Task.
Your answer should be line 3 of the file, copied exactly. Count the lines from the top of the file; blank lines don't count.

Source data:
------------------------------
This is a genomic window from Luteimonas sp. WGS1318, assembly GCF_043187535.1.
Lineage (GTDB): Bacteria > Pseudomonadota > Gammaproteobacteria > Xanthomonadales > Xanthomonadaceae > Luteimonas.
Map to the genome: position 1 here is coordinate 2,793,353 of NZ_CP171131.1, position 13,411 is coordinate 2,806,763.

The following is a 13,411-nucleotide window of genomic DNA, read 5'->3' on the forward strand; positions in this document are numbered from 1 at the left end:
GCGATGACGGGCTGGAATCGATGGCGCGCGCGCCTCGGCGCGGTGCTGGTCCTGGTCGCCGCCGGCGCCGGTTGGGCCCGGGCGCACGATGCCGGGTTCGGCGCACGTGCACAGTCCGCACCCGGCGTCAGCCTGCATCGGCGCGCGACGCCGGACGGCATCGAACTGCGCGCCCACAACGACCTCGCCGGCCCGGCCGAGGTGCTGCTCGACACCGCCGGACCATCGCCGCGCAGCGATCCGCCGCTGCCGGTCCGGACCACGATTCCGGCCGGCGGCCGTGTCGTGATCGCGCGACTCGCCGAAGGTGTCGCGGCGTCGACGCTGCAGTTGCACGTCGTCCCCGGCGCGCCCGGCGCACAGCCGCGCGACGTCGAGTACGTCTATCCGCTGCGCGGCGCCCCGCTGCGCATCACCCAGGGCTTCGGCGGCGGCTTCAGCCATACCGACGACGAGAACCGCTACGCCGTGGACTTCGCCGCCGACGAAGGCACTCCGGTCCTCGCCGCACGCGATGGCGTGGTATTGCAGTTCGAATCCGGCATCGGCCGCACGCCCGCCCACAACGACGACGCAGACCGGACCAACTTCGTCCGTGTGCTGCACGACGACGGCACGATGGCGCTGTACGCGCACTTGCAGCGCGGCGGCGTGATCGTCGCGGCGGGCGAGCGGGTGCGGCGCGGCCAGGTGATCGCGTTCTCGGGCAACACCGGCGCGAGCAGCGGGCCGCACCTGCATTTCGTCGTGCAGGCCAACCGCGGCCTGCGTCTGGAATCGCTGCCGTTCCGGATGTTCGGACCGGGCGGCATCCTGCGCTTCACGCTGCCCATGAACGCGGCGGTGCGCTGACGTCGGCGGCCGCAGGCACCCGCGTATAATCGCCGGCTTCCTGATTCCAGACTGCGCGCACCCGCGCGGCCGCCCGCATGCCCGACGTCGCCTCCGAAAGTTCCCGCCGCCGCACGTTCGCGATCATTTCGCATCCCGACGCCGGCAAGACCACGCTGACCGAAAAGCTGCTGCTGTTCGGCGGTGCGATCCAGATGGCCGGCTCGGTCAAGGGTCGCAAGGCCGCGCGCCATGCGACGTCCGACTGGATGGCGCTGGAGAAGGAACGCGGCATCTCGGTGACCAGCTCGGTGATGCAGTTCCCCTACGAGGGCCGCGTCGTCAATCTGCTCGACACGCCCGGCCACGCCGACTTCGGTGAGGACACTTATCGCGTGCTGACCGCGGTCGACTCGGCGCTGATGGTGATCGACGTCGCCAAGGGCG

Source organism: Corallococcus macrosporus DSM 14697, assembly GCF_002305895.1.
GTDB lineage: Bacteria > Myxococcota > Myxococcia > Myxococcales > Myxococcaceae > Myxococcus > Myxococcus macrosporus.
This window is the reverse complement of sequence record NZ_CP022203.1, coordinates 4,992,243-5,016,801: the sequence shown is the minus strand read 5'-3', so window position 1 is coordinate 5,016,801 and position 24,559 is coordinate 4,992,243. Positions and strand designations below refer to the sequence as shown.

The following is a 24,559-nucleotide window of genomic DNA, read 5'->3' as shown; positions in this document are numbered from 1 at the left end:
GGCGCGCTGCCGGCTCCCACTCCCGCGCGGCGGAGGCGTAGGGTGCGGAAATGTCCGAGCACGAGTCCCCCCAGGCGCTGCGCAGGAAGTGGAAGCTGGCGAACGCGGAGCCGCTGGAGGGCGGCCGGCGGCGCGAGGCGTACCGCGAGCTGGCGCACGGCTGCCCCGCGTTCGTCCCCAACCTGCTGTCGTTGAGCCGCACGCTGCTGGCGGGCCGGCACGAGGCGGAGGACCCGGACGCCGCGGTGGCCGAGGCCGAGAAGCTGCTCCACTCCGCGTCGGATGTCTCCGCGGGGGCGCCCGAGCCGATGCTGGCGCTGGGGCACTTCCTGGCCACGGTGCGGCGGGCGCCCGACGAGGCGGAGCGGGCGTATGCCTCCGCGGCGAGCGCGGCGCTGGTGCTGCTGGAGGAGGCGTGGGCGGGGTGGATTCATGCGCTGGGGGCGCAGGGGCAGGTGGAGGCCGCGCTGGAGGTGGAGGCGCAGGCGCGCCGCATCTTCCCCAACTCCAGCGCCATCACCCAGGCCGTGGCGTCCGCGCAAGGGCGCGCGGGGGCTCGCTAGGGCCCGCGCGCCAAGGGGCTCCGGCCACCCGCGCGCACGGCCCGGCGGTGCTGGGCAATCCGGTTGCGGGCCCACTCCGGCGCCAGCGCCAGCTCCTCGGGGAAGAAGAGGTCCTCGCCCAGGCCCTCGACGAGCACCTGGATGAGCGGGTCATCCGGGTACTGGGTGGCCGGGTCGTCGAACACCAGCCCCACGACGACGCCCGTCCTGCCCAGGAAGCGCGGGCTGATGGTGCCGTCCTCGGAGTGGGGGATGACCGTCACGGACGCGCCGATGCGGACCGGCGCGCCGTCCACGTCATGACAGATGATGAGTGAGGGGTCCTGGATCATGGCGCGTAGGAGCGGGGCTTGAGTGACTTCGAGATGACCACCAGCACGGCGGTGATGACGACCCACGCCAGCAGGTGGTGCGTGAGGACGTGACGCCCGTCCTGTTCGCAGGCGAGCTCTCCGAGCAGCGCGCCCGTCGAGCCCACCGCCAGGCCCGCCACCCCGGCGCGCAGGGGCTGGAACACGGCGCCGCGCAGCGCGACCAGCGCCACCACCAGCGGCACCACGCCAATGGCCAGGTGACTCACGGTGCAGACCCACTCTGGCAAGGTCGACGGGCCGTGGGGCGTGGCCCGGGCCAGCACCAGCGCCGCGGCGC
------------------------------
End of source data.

Map to the genome: position 1 here is coordinate 2,793,353 of NZ_CP171131.1, position 13,411 is coordinate 2,806,763.